How Bad Will It Get?

In the minds of many employees of Salomon Inc., it's safe to say the ghostly visages of E. F. Hutton & Co. and Drexel Burnham Lambert Inc. loom large. Both were powerful firms. But after being forced to admit serious wrongdoing, Drexel went bankrupt and Hutton sold itself. Can Salomon, which has admitted rigging its bids in Treasury auctions, avoid a similar fate?

That's not easy to predict. Unlike industrial companies with lots of fixed assets and relatively secure markets, investment firms are very perishable. Psychology plays an important role, and when perceptions shift, customers and top employees can vanish overnight. So can the billions of dollars of short-term credit that the firms need to function.

Interviews with numerous Wall Street executives, regulators, and other observers suggest, though, that Salomon has a good chance of making it. "I personally predict Salomon will survive and recover," says Samuel L. Hayes III, professor of investment banking at Harvard business school. The main reasons are new Chief Executive Warren E. Buffett's quick moves to remove implicated employees and fess up to the firm's wrongful activities, the desire of regulators to keep it in business, and the firm's immense financial resources. Salomon, with some success, has been busily trying to reassure clients, bankers, and employees that it will weather its troubles.

Despite its efforts, Salomon seems likely to emerge from the crisis as a smaller, less profitable, less powerful firm. Between late June and late September, the firm sold $40 billion in securities, dramatically reducing its assets to $105 billion. First of Michigan Corp. analyst Perrin Long predicts that it may shrink to half its size. "They won't have the ability to borrow as they have in the past. And they'll have less revenues and less profits," says Long. One key to the damage will emerge in the third week in October when the firm releases third-quarter results. It has already announced it will be taking a reserve against litigation costs. According to a BUSINESS WEEK estimate (Sept. 16), those costs could total as much as $1 billion.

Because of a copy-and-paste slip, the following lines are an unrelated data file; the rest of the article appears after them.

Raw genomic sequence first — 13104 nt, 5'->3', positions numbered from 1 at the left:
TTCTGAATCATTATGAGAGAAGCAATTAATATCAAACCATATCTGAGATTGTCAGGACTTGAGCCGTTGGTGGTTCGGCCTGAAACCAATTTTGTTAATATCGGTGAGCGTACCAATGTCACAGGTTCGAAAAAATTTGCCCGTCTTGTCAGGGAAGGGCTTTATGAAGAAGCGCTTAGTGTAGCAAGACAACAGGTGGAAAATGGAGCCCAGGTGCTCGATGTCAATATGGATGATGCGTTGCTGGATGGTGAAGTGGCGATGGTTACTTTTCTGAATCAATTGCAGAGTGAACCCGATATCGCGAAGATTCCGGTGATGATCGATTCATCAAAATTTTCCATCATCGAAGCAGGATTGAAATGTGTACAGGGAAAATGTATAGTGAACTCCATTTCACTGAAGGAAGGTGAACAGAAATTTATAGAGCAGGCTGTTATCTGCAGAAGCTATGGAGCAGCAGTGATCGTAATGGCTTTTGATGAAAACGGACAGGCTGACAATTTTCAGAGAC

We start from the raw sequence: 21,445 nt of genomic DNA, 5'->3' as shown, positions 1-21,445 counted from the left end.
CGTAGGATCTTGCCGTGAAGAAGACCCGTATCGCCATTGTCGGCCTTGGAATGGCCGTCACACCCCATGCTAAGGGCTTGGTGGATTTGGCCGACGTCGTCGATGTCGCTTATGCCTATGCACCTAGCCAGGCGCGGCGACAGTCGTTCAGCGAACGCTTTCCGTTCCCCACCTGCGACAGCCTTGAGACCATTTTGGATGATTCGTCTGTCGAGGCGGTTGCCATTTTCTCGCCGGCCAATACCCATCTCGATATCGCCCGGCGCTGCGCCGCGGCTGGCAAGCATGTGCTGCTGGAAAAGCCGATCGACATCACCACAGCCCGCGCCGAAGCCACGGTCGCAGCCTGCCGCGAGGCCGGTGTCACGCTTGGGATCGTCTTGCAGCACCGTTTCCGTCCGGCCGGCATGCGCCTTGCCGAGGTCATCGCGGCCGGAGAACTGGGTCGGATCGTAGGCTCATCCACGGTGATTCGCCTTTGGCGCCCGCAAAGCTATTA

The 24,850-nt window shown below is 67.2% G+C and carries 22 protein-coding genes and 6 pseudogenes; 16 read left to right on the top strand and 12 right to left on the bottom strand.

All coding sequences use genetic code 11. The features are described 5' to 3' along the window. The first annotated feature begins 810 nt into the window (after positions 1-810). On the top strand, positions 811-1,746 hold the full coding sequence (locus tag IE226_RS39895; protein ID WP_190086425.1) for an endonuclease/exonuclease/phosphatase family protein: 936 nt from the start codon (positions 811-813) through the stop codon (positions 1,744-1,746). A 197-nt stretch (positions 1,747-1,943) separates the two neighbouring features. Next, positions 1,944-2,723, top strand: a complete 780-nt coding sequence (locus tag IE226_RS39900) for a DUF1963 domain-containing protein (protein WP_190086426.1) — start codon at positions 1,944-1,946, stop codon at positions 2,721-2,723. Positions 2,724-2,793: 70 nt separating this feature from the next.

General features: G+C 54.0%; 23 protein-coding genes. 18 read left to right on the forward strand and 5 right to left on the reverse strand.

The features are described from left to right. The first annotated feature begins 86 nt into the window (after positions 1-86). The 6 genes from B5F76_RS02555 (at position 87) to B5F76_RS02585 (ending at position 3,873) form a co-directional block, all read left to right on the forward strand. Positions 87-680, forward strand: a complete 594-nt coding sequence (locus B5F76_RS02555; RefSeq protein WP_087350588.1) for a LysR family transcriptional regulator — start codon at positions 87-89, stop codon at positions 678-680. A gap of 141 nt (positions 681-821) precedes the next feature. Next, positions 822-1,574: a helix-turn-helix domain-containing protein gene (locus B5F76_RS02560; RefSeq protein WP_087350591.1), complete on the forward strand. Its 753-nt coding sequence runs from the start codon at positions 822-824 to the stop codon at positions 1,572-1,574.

NIBBLING AWAY. Surviving even as a shrunken entity is far from a sure thing. For one thing, new transgressions keep dribbling out. The firm itself admitted on Sept. 20 that "it seems to us likely that still other instances of similar behavior will be uncovered in the future through our internal review by the investigating authorities." Criminal charges may well be filed against the firm and its current and former executives. "The negative effect is incremental and cumulative," says a government lawyer. "Each time there's another hit, Salomon's credibility and reputation is damaged further."

Salomon's customer base is wary. American Telephone & Telegraph CEO Robert Allen undoubtedly spoke for many major companies on Sept. 23 when he chastised Salomon at a press conference for its "arrogant disregard for moral standards." He added: "I'm not inclined to go to Salomon Brothers to do business now." And public institutions, such as the World Bank, British Telecommunications, and state pension funds have already suspended dealings with Salomon. Criminal charges may exacerbate matters, since many states and customers might shy away from dealing with potential felons.

Although there have been no widespread employee defections--possibly because of Wall Street's slump--the firm has lost a few key individuals. More may depart at the start of 1992, after bonuses are distributed. One dilemma management faces is how to compensate its high-priced proprietary traders and thus protect the firm's most profitable stream of earnings without angering regulators.